State, local politicians laud Merrimack’s Early College Program

During an event on Merrimack’s campus on Oct. 24, current and former Early College students discussed the impact the program has had on them and its benefit to those in Lawrence, MA who strive for higher education.
Photo of two students in scrubs and goggles working in a biology lab classroom.
State and local officials shadowed a handful of Early College students during their classes, including a biology lab.

Merrimack College’s Early College Program not only gives students such as Yameily Villaronga ’25 the opportunity to pursue a college degree, but she also represents what is possible to her family and community.

“When I went home and I talked about pursuing my master’s degree and my career choices, it really inspired my family,” said Villaronga, who is studying political science at Merrimack. “My mom went back to school and now she’s finishing her associate’s degree, and my younger sister said she’s concentrating on going to school too. They thought if I could do it, they could do it.”

Villaronga was joined by other current and former students of the Early College Program at an event on Merrimack’s campus on Oct. 24, where they discussed with local and state officials the impact the program has had.

“My goal is to try to make sure the opportunities that I didn’t have, you guys get,” state Sen. Pavel Payano, D-Lawrence, told students during the visit. “And that our school systems improve so people like you and people who come after you have easier access to pursue the American dream.”

The Merrimack Early College Program, launched in 2017, provides high-achieving Lawrence High School students an opportunity to enroll in college-level courses on campus at no charge. Students from Lawrence High’s 11th and 12th grade Upper School Academy and Abbott Lawrence Academy, the accelerated honors high school within Lawrence High School’s campus, who complete the program are also eligible to become a Pioneer Scholar, giving them a full scholarship to Merrimack.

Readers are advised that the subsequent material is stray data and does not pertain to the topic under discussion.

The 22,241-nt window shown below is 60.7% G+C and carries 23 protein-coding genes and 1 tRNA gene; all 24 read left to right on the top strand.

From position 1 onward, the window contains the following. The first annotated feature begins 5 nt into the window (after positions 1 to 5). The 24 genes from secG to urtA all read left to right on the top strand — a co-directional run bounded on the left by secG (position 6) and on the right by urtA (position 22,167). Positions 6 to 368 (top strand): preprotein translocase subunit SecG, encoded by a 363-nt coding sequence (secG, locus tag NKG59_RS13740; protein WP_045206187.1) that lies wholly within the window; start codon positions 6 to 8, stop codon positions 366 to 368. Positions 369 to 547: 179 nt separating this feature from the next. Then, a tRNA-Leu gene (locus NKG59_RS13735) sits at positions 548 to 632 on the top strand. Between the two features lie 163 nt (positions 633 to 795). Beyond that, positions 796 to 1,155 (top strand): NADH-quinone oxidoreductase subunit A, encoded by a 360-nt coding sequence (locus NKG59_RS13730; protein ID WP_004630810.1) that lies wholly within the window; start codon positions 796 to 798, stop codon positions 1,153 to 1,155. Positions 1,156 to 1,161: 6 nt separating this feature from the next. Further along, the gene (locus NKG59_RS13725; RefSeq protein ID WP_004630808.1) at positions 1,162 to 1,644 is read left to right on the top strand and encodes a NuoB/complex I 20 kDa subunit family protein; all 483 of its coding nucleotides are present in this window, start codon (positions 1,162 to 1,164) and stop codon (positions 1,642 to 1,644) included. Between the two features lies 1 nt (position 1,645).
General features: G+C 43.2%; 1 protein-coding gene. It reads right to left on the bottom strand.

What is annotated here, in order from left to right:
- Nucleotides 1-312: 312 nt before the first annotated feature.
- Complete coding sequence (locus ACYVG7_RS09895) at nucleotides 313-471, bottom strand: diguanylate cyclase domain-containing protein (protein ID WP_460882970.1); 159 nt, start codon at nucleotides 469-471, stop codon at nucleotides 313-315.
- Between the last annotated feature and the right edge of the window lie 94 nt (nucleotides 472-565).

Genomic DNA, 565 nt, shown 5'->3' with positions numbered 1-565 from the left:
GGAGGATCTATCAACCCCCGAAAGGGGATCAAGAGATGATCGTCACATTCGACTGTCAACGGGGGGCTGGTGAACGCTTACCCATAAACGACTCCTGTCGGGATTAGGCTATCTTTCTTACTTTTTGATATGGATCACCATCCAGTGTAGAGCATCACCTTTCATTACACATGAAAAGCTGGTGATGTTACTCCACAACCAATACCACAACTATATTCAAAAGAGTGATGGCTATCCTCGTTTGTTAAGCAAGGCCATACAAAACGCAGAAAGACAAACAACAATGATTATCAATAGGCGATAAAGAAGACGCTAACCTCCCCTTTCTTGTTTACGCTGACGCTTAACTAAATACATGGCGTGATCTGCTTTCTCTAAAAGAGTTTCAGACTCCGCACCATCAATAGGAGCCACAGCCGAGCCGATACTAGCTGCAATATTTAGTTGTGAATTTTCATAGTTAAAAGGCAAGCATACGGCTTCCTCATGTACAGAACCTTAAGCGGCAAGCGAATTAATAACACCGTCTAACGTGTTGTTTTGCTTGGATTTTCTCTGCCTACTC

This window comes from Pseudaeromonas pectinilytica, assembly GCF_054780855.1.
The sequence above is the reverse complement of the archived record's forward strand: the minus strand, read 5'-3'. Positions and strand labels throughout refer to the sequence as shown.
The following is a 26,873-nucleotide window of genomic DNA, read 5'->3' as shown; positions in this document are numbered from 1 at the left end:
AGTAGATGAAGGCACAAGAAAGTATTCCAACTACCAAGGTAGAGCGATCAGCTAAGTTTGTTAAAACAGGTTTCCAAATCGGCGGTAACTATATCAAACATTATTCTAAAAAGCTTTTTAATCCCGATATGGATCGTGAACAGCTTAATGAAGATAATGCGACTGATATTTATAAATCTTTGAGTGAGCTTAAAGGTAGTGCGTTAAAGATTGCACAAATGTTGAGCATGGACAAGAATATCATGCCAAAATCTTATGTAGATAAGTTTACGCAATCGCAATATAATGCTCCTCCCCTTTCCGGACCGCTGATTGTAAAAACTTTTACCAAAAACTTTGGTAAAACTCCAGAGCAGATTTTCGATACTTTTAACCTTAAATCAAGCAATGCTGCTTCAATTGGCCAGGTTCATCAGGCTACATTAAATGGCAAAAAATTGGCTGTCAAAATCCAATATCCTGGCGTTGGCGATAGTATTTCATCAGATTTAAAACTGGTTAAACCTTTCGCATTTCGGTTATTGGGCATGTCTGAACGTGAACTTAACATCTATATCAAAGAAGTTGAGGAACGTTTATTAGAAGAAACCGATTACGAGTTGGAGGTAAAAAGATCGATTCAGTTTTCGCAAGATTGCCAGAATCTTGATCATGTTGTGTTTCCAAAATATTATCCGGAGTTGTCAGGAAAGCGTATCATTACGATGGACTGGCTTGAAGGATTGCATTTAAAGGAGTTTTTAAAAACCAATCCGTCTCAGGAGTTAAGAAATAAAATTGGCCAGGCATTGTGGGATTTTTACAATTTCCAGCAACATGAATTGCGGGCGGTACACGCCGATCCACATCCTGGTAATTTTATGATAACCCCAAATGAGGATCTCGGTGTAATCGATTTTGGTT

Carlos Reyes ’23, a former Early College student, graduated from Merrimack College last year as a Pioneer Scholar. He said if it weren’t for the program, he would not have made the connections he needed to get to where he is today.

“I feel like the Early College Program has shaped my entire life,” he said. “If it wasn’t for the Early College Program I probably wouldn’t have gone to college and it’s not because I didn’t want to go – it was for financial reasons. It would be almost or near impossible to (attend).”

During the open house, Payano, State Rep. Francisco Paulino, D-Methuen, and Lawrence Mayor Brian De Peña spoke with Early College students as they attended classes at Merrimack including Introduction to Psychology and a biology lab.

Afterward, the politicians and students met for a roundtable discussion at the Arcidi Center. Students were able to discuss what it meant to be part of the Merrimack community as well as insights on how to get more underserved Lawrence High School students a chance to enter college.

Paulino noted that low-income communities in Lawrence are insular with very few opportunities to network. In addition, leaving the Lawrence bubble can be a tough transition.

“When I started the Early College Program I was intimidated because I didn’t know how much support I was going to have,” said Sabrina Marte ’25, a Pioneer Scholar who also works for the Massachusetts Alliance for Early College. “(I come) from a family where nobody went to college…(As a Pioneer Scholar) I really feel that there’s a support system behind me and it feels really nice to know that I’m not the only one rooting for me.”

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